Scre4m (2011)

Rating 15
Length 1h 51
Release 15.4.2011
Director Wes Craven
About At the end of her book tour, Sidney visits her home town after ten long years. As she catches up with old friends, her return not only brings back memories but also beckons the return of Ghostface.


The Good

  • Emma Roberts has that ability to be believable in many forms. Perhaps that wasn’t as true back in 2011, but now that she has a chocked full CV, you can see that she’s versatile and creative. That final act is where she truly shines. In fact, its the final act that makes this film, almost, bearable.
  • Totally forgot Hayden Panettiere was in this movie and she was delightful. She pathed the way for the tv series character Audrey. The idea that there was a trilogy in which Panettiere continued to star sounds amazing and it is just a shame this bombed.
  • I love the concept they bring to the film about technology. The use of it, the commentary on it. Brilliant. Its execution in the plot is not fully invested so it feels more like lip service, outside of a few scenes.

The Bad

  • I still don’t buy Sidney Prescott as an actress. I always find that a bizarre conclusion, but she’s just too… internal and shy.
  • Mary McDonnell as Kate Roberts irks me. She seems to be in a completely different movie to everyone else.
  • How wasted was Adam Brody?! I kind of get the feeling he was cast when his character had a bigger role. I remember it being announced he was going to be in the film and then being so disappointed.
  • Those fake openings were bordering on Scary Movie territory. I sort of see what it was trying to achieve, but it didn’t quite get over the lampooning the lampoon to belong in this movie.

The Ugly

  • The film hasn’t aged well for me and suffers a similar fate to Ghostbusters Answer the Call (2016). It relies too much on the past and almost tries to belittle it in order to bring in a new audience.
    It’s not a ‘pass the torch’, so the focus upon the teens in Woodsboro feels a little contrived and shallow. Yet, its not really a film about the original characters either; we get too little about what they’ve been doing for that to be the case.
  • The bigger issue with this film is that it unbalances a trilogy and lacks enough to bring it into the franchise to make a quadrilogy.

Final Thoughts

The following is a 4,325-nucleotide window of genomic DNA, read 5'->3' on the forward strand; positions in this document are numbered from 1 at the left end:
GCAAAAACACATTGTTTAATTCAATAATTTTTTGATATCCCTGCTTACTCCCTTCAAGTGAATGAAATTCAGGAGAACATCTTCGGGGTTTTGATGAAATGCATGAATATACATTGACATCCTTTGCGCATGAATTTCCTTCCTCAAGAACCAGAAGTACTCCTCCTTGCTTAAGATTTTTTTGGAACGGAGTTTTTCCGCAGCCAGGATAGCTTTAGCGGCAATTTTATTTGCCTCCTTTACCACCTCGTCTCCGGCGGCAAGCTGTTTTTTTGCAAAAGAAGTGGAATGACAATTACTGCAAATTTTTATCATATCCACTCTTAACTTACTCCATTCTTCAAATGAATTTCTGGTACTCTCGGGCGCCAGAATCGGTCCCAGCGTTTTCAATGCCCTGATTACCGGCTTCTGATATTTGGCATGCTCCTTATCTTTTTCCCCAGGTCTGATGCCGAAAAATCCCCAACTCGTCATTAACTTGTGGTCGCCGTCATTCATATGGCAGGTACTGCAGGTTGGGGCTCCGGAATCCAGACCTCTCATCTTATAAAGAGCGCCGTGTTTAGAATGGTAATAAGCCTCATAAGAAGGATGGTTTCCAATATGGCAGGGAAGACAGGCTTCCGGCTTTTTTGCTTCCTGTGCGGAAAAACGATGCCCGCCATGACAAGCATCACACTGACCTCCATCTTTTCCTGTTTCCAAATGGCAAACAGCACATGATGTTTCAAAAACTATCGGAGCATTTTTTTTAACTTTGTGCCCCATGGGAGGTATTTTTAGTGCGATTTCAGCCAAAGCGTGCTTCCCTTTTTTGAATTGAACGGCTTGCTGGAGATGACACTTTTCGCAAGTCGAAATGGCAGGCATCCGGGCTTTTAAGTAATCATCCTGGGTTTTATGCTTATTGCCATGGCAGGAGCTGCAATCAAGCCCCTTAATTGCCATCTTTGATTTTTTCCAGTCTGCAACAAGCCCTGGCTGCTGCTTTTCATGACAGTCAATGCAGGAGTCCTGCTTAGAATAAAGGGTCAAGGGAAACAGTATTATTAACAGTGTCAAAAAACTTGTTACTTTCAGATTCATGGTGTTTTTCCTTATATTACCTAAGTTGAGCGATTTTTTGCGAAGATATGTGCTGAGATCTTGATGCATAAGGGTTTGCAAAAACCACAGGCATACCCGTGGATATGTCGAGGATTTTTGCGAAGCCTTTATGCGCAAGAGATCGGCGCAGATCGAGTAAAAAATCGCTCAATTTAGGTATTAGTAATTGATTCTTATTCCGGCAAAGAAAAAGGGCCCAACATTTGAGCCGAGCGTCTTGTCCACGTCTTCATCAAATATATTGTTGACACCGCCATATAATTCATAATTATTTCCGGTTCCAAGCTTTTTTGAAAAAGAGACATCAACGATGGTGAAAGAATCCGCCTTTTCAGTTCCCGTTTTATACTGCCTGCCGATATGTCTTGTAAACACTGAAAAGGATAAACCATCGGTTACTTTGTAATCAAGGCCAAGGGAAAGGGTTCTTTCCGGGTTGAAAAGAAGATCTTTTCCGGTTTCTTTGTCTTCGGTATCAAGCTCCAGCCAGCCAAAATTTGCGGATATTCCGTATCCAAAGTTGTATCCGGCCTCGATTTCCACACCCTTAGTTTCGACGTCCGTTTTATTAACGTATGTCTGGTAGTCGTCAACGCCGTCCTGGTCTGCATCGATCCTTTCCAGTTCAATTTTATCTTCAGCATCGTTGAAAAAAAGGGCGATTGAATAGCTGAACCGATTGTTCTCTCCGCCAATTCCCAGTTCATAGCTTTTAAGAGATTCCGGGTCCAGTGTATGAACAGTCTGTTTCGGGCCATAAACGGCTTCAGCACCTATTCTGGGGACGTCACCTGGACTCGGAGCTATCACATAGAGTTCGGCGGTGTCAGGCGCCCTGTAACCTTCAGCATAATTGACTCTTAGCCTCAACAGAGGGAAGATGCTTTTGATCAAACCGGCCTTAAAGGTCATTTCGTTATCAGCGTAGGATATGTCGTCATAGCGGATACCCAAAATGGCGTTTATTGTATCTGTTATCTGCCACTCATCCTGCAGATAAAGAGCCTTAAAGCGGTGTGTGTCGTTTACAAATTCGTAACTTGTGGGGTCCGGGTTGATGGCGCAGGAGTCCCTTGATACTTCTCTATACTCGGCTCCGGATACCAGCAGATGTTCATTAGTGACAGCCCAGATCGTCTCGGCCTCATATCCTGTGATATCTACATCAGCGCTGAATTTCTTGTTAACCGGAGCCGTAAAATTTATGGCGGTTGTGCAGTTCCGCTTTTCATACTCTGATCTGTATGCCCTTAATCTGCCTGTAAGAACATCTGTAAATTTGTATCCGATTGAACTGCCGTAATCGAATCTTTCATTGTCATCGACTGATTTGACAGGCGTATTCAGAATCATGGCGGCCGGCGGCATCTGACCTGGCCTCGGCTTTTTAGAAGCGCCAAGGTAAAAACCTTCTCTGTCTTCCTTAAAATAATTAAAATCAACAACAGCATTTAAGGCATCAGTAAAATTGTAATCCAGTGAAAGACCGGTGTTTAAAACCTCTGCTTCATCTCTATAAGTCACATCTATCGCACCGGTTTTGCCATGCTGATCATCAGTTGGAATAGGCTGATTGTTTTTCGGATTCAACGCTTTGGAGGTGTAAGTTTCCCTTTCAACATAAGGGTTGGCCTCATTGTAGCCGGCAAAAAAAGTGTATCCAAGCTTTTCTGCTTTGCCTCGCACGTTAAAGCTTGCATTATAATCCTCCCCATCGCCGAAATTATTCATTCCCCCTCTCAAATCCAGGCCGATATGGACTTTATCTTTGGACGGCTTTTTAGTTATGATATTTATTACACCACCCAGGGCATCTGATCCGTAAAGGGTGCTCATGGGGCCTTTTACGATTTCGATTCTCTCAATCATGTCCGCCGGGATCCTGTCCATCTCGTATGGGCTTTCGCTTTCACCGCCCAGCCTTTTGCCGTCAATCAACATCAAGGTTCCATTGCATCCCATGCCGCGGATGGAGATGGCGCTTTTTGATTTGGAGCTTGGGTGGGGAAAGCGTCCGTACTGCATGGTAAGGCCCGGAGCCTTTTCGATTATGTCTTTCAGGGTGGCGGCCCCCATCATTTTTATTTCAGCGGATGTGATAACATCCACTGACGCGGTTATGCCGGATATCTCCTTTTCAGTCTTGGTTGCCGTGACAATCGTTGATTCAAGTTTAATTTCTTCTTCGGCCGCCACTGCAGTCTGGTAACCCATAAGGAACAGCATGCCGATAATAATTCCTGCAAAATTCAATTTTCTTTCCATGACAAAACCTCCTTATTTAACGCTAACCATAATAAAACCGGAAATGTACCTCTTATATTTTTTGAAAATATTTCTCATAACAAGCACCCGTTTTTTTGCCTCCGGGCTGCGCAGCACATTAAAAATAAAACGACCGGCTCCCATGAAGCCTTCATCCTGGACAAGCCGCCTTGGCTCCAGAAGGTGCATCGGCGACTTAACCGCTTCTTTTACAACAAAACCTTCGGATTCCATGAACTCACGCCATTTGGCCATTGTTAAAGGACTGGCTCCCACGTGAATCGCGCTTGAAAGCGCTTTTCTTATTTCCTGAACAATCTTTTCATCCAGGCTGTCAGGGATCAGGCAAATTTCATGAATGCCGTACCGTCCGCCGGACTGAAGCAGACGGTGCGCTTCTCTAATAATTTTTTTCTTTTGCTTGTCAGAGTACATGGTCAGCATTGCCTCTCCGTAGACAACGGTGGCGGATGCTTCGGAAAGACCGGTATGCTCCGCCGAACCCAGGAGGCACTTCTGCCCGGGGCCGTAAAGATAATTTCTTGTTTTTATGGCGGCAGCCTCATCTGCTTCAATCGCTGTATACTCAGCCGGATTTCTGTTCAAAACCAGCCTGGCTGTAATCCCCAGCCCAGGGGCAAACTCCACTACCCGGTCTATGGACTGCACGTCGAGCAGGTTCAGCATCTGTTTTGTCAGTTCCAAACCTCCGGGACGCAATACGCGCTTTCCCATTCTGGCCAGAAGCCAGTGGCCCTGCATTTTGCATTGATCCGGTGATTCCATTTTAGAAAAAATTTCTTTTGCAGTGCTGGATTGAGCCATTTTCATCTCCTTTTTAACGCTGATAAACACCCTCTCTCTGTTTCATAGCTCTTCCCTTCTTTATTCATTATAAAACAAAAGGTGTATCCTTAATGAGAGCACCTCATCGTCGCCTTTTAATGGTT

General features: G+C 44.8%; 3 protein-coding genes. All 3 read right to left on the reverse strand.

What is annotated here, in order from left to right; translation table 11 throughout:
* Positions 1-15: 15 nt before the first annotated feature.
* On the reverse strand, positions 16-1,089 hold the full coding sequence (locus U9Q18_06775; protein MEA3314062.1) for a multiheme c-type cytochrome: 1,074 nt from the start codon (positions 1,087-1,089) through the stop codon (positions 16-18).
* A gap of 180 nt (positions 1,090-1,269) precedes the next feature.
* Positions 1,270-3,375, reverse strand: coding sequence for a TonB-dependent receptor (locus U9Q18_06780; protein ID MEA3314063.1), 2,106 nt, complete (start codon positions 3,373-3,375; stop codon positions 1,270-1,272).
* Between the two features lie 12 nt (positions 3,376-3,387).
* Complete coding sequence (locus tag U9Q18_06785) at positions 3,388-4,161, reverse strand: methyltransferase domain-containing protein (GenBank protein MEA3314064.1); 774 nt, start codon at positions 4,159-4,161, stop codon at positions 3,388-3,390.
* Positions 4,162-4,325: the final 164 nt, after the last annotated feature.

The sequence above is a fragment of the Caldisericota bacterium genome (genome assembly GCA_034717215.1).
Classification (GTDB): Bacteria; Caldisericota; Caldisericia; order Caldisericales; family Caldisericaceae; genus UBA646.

Each time I rewatch this film, I kind of hope that it’s better than it actually is. Every time I end up disappointed and promising myself I won’t waste any more time watching it again.
My advice is to stick to the trilogy, or if you want to branch out, check out the tv series.

The Winning Season (2010)

Rating: 12
Length: 1hr 44
Release: 3.9.2010 (No UK cinema release)
Dir: Jim Strouse
About: Bill Greaves, an alcoholic, gets a chance to bring his life back on track when a friend, Terry, offers him a job to coach a high school girls’ basketball team.


The Good

  • This is a funny film that doesn’t sugar coat anything while remaining a charming film about self improvement, family and team building. There’s nothing necessarily new here; it’s Mighty Ducks only it centres on female basketball. However, let me put it this way; it’s Mighty Ducks but the team is female, empowered and fronted by Emma Roberts and Mara Rooney.
  • The character of Bill is what makes this film for me. He’s essentially Sam from Glow; he’s an asshole, a self-confessed one at that, with a strong moral code under his frosty exterior. His relationships form the foundation of the film and its development. It’s through him that you become invested. You want an example of healthy masculinity, this asshole is the the one to do it.
  • It made a nice change to see Rob Corddry play something other than a larger than life douchebag. Really refreshing and he wears the proud principal well.
  • The film touches on everything that feels relevant to today; questioning the self, racism on and off the court (and It’s quite well handled), gender equality and teen pregnancy and the consequences of it.
  • Margo Martindale is always a wonderful addition to anything she’s in. She’s one of those people who you recognise, even if you can’t quite place her. She’s the sweetness to Rockwell’s harsh character.

Bad

  • There’s one part of Bill’s journey I wish we’d gotten was a proper resolution. It was hinted at that life didn’t go to plan for him because of the birth of his daughter. I would like to have seen perhaps suggestions of what would happen to his character once the credits started. I get the impression it was considered and filmed, but left on the cutting room floor.

Ugly

  • The final act does run the risk of verging into uncomfortable territory. Having a grown man in Lycra, running around a school full of teen girls with police trying to arrest him doesn’t sound so great on paper and it is only because of the development of the character that sort of makes it okay. (Actually, I laughed my ass off at the absurdity of it, but I know if it was another actor it would have creeped me the fuck out)

Final Thoughts

Its such a charming film from start to finish and the biggest shame of it all is that I’d not heard about it sooner.